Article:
Ing institutions that a conventional academic career

This preview shows page 10 - 12 out of 28 pages.

We have textbook solutions for you!
The document you are viewing contains questions related to this textbook.
An Introduction to Physical Science
The document you are viewing contains questions related to this textbook.
Chapter 1 / Exercise 4
An Introduction to Physical Science
Shipman/Wilson
Expert Verified
ing institutions that a conventional academic career was impos- sible. He spent most of his life in exile from his native Germany. Marx’s personal life was a difficult struggle. When a paper he had written was suppressed, he fled to France. In Paris, he met anomie, people are so confused and unable to cope with the new social environment that they may resort to suicide. Durkheim was concerned about the dangers that alienation, loneliness, and isolation might pose for modern industrial societies. He shared Comte’s belief that sociology should provide direction for social change. As a result, he advocated the creation of new social groups—mediators between the individual’s family and the state— that would provide a sense of belonging for members of huge, impersonal societies. Unions would be an example of such groups. Like many other sociologists, Durkheim did not limit his interests to one aspect of social behavior. Later in this book we will consider his thinking on crime and punishment, religion, and the workplace. Few sociologists have had such a dramatic impact on so many different areas within the discipline. Max Weber Another important early theorist was Max Weber (pronounced vay -ber). Born in Germany, Weber (1864–1920) studied legal and economic history, but gradually developed an interest in sociology. Eventually, he became a professor at various German universi- ties. Weber taught his students that they should employ verstehen (pronounced fair-shtay-en), the German word for “understanding” or “insight,” in their intellectual work. He pointed out that we cannot analyze our social behavior by the same type of objective criteria we use to measure weight or temperature. To fully comprehend behav- ior, we must learn the subjective meanings people attach to their actions—how they themselves view and explain their behavior. For example, suppose that a sociologist was studying the social ranking of individuals in a fraternity. Weber would expect the researcher to employ verstehen to determine the signifi- cance of the fraternity’s social hierarchy for its members. The researcher might examine the effects of athleticism or grades or social skills or seniority on standing within the fraternity. He FIGURE 2-1 Contributors to Sociology Émile Durkheim 1858–1917 Max Weber 1864–1920 Karl Marx 1818–1883 W. E. B. DuBois 1868–1963 Academic training Key works Philosophy Law, economics, history, philosophy Philosophy, law Sociology 1893— The Division of Labor in Society 1897— Suicide: A Study in Sociology 1912— Elementary Forms of Religious Life 1904–1905— The Protestant Ethic and the Spirit of Capitalism 1921— Economy and Society 1848— The Communist Manifesto 1867— Das Kapital 1899— The Philadelphia Negro 1903— The Negro Church 1903— Souls of Black Folk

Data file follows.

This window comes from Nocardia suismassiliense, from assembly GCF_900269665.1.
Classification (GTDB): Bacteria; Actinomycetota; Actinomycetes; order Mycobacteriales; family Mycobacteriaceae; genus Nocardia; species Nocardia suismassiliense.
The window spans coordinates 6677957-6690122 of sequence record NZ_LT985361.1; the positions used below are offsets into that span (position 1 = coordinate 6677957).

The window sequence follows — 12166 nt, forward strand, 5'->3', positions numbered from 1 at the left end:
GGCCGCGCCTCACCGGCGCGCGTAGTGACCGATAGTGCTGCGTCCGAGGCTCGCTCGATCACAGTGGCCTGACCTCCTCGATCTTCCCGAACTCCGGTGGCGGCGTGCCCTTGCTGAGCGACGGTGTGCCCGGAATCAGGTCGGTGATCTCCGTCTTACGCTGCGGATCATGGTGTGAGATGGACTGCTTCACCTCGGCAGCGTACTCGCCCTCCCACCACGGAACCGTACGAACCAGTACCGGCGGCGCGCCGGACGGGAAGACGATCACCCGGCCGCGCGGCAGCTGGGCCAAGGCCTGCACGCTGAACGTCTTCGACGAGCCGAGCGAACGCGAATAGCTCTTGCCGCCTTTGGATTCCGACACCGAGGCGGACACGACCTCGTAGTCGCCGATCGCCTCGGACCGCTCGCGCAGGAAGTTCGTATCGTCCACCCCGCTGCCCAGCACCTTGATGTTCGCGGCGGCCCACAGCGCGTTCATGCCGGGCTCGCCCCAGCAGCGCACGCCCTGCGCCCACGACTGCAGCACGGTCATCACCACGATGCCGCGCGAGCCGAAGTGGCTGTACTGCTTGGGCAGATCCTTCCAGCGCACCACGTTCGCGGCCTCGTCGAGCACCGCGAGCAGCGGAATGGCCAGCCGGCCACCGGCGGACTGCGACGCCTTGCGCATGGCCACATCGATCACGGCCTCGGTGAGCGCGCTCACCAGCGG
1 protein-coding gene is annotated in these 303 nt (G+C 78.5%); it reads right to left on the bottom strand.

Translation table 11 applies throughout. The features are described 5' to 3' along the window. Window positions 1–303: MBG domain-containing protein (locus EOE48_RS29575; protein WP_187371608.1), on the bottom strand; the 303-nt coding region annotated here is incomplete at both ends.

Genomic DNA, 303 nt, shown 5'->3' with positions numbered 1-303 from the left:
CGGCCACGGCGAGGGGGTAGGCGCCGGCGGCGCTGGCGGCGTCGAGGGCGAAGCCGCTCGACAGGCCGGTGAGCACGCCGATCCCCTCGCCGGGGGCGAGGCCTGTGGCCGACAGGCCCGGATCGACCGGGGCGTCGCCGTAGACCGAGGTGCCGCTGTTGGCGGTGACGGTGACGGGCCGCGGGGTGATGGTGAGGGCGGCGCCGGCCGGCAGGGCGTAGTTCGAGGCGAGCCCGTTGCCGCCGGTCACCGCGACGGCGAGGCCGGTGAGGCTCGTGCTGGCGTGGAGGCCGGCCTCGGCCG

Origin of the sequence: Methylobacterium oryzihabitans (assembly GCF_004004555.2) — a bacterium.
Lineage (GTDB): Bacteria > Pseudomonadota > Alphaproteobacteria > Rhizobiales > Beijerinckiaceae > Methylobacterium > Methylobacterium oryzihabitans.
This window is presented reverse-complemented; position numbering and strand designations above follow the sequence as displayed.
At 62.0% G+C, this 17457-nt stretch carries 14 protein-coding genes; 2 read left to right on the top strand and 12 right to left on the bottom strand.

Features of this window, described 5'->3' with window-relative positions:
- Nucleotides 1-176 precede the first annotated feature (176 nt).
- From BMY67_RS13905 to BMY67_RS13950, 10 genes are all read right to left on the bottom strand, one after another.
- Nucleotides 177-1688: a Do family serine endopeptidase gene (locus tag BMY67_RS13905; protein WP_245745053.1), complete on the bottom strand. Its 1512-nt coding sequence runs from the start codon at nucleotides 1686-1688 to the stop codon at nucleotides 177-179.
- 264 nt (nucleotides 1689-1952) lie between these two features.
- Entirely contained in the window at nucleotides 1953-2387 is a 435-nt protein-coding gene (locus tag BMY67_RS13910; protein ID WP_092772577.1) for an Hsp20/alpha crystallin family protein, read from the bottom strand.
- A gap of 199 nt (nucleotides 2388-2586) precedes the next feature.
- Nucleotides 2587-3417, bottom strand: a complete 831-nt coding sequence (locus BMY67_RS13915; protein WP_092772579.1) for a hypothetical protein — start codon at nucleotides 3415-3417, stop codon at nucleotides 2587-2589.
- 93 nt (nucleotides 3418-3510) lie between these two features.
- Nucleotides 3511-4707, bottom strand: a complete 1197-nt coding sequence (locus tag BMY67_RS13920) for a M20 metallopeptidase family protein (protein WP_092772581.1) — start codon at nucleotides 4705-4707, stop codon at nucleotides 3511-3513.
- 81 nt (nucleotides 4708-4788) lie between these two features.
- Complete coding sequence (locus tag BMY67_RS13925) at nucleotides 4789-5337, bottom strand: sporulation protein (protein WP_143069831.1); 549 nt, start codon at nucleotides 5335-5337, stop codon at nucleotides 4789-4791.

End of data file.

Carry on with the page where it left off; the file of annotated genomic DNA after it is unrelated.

We have textbook solutions for you!
The document you are viewing contains questions related to this textbook.
An Introduction to Physical Science
The document you are viewing contains questions related to this textbook.
Chapter 1 / Exercise 4
An Introduction to Physical Science
Shipman/Wilson
Expert Verified
12 CHAPTER 1 Understanding Sociology principles to study social problems such as those experienced by Blacks in the United States. To separate opinion from fact, he advocated basic research on the lives of Blacks. Through his in-

  • Left Quote Icon

    Student Picture

  • Left Quote Icon

    Student Picture

  • Left Quote Icon

    Student Picture